Crisis Risk Flagged by Haitong as Debt Snowballs: China Credit

China’s second-biggest brokerage said record debt threatens to trigger a financial crisis as borrowing costs jump to unprecedented highs despite a cooling economy.

Liabilities at non-financial companies may rise to more than 150 percent of gross domestic product in 2014, raising default risks, according to Haitong Securities Co. The ratio of 139 percent at the end of 2012 was already the highest among the world’s 10 biggest economies, according to the most recent data. That compares with 108 percent in France, 103 percent in Japan and 78 percent in the U.S., figures from the Bank for International Settlements and the World Bank show.

“We are concerned that the debt snowball may get bigger and bigger and turn into a crisis,” Li Ning, a Shanghai-based bond analyst at Haitong Securities, said in an interview on Jan. 3. “Default probabilities from next year may rise because more and more Chinese companies depend on new borrowings to repay old debt.”

Premier Li Keqiang has driven up money market rates to help deleverage the economy, as Moody’s Investors Service warned this week that credit expansion could spark a financial crisis. Companies must repay a record 2.6 trillion yuan ($430 billion) of borrowings this year even after bond yields surged and economic growth slowed to the weakest in more than a decade.

The rate on AA- rated five-year notes jumped 146 basis points in the past year to a record 8.3 percent. That compares with 3 percent on corporate notes of all grades globally, according to Bank of America Merrill Lynch indexes.

Crisis Risk

China’s aggregate financing, the broadest measure of new credit, climbed 14 percent to 16.1 trillion yuan in the first 11 months of last year from the same period in 2012, central bank data showed. Total debt of publicly traded companies in China and Hong Kong has surged to the equivalent of $1.92 trillion from $607 billion at the end of 2007, according to data compiled by Bloomberg.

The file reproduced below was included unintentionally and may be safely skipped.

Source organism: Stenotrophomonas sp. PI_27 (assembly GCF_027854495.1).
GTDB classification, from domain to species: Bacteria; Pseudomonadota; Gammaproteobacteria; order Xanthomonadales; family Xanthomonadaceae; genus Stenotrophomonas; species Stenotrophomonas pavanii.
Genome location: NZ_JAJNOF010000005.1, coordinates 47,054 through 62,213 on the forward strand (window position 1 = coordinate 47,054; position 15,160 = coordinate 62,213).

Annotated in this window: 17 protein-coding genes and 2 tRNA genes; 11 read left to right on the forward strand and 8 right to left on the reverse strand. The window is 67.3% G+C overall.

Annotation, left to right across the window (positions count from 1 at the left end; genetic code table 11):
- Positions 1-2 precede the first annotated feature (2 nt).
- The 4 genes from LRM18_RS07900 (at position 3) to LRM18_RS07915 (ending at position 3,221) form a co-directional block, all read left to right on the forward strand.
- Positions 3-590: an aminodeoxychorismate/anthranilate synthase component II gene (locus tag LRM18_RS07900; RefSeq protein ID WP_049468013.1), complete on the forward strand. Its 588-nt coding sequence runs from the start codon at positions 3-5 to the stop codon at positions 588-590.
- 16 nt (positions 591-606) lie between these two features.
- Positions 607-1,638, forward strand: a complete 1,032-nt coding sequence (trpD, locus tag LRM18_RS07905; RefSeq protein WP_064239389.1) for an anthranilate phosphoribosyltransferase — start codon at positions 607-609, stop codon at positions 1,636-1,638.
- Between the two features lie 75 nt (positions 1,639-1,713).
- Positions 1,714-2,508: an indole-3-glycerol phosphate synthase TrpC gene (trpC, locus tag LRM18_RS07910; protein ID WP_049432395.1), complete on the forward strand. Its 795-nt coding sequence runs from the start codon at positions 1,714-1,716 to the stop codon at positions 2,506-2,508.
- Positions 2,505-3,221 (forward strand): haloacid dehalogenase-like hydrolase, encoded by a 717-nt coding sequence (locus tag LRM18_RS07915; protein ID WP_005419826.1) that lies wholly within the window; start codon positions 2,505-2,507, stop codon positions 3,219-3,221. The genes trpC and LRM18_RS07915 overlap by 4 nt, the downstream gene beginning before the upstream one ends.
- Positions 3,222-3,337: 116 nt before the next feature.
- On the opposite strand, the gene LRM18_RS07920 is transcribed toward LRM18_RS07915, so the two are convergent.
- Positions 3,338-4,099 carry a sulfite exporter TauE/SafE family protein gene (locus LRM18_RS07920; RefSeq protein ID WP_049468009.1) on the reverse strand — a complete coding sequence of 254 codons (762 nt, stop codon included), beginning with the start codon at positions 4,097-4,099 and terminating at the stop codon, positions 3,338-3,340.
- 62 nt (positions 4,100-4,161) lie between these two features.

“What concerns us most is the sharp increase in credit since the global financial crisis,” Tom Byrne, head of the sovereign risk group in Asia at Moody’s Investors Service, said in an interview on Jan. 6. “If credit continues to grow at such a rapid pace, then what China faces is either a financial crisis or a bust, in which flows of credit will be disrupted and the trend of growth will be sharply reduced.”

Bad Borrowing

The seven-day repurchase rate, a gauge of interbank funding availability, has averaged 4.7 percent this month, the second highest since June, according to a daily fixing rate announced by the National Interbank Funding Center. The yuan climbed 0.02 percent to 6.0512 per dollar yesterday.

A total of 31.2 billion yuan of planned bond offerings were scrapped or delayed since the start of December, according to Bloomberg-compiled data. Aluminum Corporation of China Ltd., the nation’s biggest producer of the metal, said on Jan. 3 it postponed a 2 billion yuan note sale, according to a statement on the Chinamoney website.